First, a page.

The decline of the politician: What we can learn from Cash for Cameron
British politics at the moment is in a complete state of disarray. I often don’t know whether to collapse laughing or cry endlessly whilst ripping my hair out.
It’s not just about the cuts to our system being generously dished out by the coalition government, or the unceremonious stripping of our NHS, or the botched budget that takes from the old to give to the rich. I am also referring to the un-ethical behaviour of all our politicians, left, right and centre.
As news broke of the cash for access scandal on Sunday morning I think few people were genuinely surprised by the revelations. Sad proof of how the British public has become used to political dishonour. What got under my skin the most during the fallout of the story exposed by Sunday Times journalists was the reaction of ministers in Parliament.
As Francis Maude, Minister for the Cabinet Office, addressed the House yesterday afternoon, I had to strain my ears to hear what he was saying over the strange four year old garbling that seemed to be emanating from his mouth. The Conservatives lost no time in making two main arguments: “yours was worsestest than ours” and “well you get trade union funding, which is worser”. Or something along those lines.
The main issue at stake here isn’t whether the Labour cash for policy scandal was ‘worse’ and it is unsettling that the best defence that grown up elected government officials can come up with is “you did it first”. It is completely unacceptable that a government in power cannot or will not offer substantial answers to the questions being posed about something as serious as party funding.
In spite of this, a good point could be heard echoing amongst the poor excuses being thrown about yesterday. Parties have become too comfortable with big donations and have subsequently lost touch with the ordinary people they are supposedly representing. It is no coincidence, therefore, that membership numbers have declined and that a growing part of the population no longer feel an immediate affinity to any party.
Policies and events in recent years have undoubtedly had a massive role to play in this. People have found other ways of being involved in policy decision-making that don’t involve the political parties. However there are some other points to be made here:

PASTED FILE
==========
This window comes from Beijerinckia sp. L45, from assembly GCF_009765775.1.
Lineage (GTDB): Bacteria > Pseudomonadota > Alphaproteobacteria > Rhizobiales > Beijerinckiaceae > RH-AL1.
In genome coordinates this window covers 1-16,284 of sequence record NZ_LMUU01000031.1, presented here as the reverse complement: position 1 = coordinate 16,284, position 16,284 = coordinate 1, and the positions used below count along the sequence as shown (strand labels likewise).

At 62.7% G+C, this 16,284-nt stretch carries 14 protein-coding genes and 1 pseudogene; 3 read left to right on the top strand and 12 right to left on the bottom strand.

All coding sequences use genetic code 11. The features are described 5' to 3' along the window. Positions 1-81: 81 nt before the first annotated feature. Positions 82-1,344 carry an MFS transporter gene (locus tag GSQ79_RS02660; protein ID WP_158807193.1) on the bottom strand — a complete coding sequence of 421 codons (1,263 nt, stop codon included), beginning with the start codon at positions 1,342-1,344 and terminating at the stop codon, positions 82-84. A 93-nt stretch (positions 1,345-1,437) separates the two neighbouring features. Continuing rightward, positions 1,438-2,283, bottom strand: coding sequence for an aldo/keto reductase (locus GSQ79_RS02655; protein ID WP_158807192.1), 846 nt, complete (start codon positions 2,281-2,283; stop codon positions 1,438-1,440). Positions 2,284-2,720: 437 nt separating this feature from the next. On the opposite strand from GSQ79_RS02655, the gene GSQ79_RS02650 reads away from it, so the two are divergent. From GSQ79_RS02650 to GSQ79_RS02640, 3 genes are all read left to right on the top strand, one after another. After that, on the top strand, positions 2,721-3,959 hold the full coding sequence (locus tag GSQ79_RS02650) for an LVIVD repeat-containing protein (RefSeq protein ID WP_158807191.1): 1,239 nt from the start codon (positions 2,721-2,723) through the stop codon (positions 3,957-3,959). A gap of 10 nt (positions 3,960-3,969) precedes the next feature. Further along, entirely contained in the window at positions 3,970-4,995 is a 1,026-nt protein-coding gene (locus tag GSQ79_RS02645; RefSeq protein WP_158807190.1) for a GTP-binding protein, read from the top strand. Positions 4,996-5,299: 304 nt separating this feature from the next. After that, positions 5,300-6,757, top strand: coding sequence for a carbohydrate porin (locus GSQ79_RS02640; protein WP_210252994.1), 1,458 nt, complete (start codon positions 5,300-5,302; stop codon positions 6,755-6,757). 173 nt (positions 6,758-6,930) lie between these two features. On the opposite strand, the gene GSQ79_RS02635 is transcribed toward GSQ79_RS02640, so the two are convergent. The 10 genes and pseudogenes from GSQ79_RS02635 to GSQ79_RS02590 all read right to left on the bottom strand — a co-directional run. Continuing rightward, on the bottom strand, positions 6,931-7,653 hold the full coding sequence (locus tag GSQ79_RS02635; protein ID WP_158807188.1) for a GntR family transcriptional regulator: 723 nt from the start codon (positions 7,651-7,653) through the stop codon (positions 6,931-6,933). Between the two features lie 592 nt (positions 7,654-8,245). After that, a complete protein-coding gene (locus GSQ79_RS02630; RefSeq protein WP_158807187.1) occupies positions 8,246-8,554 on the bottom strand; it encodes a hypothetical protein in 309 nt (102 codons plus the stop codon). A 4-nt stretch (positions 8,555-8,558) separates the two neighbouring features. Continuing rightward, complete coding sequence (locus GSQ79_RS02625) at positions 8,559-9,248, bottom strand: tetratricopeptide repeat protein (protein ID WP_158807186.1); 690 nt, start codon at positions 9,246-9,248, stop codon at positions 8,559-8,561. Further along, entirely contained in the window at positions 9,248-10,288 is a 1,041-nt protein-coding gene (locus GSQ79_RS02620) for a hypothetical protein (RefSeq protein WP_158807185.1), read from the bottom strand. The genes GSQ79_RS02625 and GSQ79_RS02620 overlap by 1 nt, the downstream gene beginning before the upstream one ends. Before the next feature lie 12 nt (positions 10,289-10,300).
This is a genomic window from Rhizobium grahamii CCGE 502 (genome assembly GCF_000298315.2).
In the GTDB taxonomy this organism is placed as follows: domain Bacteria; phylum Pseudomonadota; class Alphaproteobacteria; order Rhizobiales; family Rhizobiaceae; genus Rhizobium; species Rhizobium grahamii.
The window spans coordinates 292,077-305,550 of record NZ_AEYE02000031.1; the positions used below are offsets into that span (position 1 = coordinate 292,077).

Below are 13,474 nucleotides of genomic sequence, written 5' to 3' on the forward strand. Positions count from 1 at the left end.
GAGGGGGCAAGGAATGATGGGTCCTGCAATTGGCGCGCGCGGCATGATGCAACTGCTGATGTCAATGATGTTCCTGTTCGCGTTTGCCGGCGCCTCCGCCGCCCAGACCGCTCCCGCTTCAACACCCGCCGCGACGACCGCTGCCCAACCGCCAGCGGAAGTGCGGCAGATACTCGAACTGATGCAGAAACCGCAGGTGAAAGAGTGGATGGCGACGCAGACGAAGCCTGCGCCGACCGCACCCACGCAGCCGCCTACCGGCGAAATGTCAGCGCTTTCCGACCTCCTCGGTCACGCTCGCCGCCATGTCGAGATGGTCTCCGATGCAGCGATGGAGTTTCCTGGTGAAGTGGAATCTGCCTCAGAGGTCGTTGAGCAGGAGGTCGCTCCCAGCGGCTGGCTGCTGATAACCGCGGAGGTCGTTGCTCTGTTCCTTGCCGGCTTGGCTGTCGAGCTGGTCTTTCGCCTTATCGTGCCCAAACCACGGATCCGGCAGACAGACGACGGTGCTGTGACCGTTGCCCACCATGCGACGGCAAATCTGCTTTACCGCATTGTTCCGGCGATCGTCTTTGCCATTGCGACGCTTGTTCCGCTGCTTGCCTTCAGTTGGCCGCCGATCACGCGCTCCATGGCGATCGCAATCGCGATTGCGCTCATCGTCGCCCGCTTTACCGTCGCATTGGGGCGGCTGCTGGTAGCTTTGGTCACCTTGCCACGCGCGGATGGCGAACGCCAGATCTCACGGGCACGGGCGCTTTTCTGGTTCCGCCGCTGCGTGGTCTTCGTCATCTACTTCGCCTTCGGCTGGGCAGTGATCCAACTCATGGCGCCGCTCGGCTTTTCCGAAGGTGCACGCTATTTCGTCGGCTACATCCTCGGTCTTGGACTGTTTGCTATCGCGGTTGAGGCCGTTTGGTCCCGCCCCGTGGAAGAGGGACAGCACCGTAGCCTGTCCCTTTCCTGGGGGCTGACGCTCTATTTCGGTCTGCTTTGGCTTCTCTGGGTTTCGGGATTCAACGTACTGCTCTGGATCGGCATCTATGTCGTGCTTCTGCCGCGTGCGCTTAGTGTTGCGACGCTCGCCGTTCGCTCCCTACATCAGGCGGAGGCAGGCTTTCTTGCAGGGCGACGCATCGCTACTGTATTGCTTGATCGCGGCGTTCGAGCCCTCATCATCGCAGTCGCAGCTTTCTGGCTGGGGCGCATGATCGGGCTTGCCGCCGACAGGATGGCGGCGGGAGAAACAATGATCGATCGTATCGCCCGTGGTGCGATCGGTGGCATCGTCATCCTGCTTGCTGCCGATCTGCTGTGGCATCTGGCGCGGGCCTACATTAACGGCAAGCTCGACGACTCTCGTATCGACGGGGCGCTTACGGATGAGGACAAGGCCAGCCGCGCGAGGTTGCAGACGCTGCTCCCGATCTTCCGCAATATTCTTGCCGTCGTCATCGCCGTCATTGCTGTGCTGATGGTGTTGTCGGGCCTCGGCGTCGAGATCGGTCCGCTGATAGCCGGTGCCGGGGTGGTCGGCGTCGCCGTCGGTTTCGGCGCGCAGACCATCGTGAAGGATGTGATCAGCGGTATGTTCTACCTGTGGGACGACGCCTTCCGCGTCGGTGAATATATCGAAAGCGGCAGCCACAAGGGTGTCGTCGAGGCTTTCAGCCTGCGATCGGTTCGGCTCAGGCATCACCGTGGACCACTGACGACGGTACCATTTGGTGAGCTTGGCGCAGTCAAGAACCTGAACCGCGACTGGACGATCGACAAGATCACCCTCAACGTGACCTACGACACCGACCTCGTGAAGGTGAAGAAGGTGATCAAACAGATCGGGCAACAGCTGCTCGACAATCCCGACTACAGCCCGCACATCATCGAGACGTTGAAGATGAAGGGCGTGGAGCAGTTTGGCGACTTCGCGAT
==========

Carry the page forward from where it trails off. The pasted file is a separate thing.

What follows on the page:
Firstly, and most importantly, people are disillusioned with the behaviour of politicians. Politics in the UK is nastier and more personal than it has ever been. It is has become normal to hear one MP badmouthing another MP outside of Parliament’s walls (not that personal jibes are acceptable within those walls either, mind). Politicians degrade themselves by engaging in tittle-tattle, on the radio, in the papers; and using the appearance of the opposition leader against him has become legitimate practice, apparently. This kind of behaviour is what you would expect to find in a school playground not an elected government.
Secondly, parties no longer strive to really connect to their electorate. Who even knows what their MP or local council members look like anymore? I think I may have caught a glimpse of David Lammy in Tottenham once, about thirteen years ago or so, but he has definitely never been on my doorstep.
All the parties need to go back to the basics and really get out there. Bring back door-to-door campaigning in full vigour, hold regular events in local town halls, make themselves more accessible and tangible.
The points of access to politicians at the moment exist on the premise that people are already interested (or that they can afford to pay). Something needs to be done to increase the number of people involved in this country’s politics and this in turn could provide a solution to the party funding question on everyone’s lips today.
The responsibility of a political party is first and foremost to represent and mirror its electorate. The political parties in the UK are fundamentally failing to do this and disgracing their names as they continue to fall short, to the point where us ordinary folk no longer want anything to do with them.